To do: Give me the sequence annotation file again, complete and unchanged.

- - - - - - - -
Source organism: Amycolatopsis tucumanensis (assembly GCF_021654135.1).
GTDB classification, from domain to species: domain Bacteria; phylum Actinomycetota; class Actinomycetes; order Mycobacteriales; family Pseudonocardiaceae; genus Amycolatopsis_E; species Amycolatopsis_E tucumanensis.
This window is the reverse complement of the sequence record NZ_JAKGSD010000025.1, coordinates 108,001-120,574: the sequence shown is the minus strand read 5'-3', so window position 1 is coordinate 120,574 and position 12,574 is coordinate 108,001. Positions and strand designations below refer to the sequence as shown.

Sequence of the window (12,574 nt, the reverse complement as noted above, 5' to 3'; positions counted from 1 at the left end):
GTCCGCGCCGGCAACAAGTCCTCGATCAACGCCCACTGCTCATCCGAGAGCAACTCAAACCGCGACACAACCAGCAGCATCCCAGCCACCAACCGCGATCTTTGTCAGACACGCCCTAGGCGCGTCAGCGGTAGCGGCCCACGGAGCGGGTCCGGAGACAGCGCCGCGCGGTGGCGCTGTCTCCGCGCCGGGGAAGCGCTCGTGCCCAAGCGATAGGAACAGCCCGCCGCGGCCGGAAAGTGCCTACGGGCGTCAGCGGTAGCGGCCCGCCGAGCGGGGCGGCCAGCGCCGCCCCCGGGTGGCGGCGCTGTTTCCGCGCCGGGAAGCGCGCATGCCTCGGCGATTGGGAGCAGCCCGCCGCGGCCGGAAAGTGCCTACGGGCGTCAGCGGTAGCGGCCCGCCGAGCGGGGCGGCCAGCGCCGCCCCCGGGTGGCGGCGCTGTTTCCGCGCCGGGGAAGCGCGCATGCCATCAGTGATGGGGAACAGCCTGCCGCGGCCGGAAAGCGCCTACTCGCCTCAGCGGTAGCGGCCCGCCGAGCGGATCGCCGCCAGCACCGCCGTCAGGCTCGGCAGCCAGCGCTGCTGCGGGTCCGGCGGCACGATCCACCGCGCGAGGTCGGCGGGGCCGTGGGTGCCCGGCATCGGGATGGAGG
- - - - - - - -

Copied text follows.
Source organism: Amycolatopsis tucumanensis (assembly GCF_021654135.1).
GTDB classification, from domain to species: domain Bacteria; phylum Actinomycetota; class Actinomycetes; order Mycobacteriales; family Pseudonocardiaceae; genus Amycolatopsis_E; species Amycolatopsis_E tucumanensis.
This window is the reverse complement of the sequence record NZ_JAKGSD010000025.1, coordinates 108,001-120,574: the sequence shown is the minus strand read 5'-3', so window position 1 is coordinate 120,574 and position 12,574 is coordinate 108,001. Positions and strand designations below refer to the sequence as shown.

Sequence of the window (12,574 nt, the reverse complement as noted above, 5' to 3'; positions counted from 1 at the left end):
GTCCGCGCCGGCAACAAGTCCTCGATCAACGCCCACTGCTCATCCGAGAGCAACTCAAACCGCGACACAACCAGCAGCATCCCAGCCACCAACCGCGATCTTTGTCAGACACGCCCTAGGCGCGTCAGCGGTAGCGGCCCACGGAGCGGGTCCGGAGACAGCGCCGCGCGGTGGCGCTGTCTCCGCGCCGGGGAAGCGCTCGTGCCCAAGCGATAGGAACAGCCCGCCGCGGCCGGAAAGTGCCTACGGGCGTCAGCGGTAGCGGCCCGCCGAGCGGGGCGGCCAGCGCCGCCCCCGGGTGGCGGCGCTGTTTCCGCGCCGGGAAGCGCGCATGCCTCGGCGATTGGGAGCAGCCCGCCGCGGCCGGAAAGTGCCTACGGGCGTCAGCGGTAGCGGCCCGCCGAGCGGGGCGGCCAGCGCCGCCCCCGGGTGGCGGCGCTGTTTCCGCGCCGGGGAAGCGCGCATGCCATCAGTGATGGGGAACAGCCTGCCGCGGCCGGAAAGCGCCTACTCGCCTCAGCGGTAGCGGCCCGCCGAGCGGATCGCCGCCAGCACCGCCGTCAGGCTCGGCAGCCAGCGCTGCTGCGGGTCCGGCGGCACGATCCACCGCGCGAGGTCGGCGGGGCCGTGGGTGCCCGGCATCGGGATGGAGG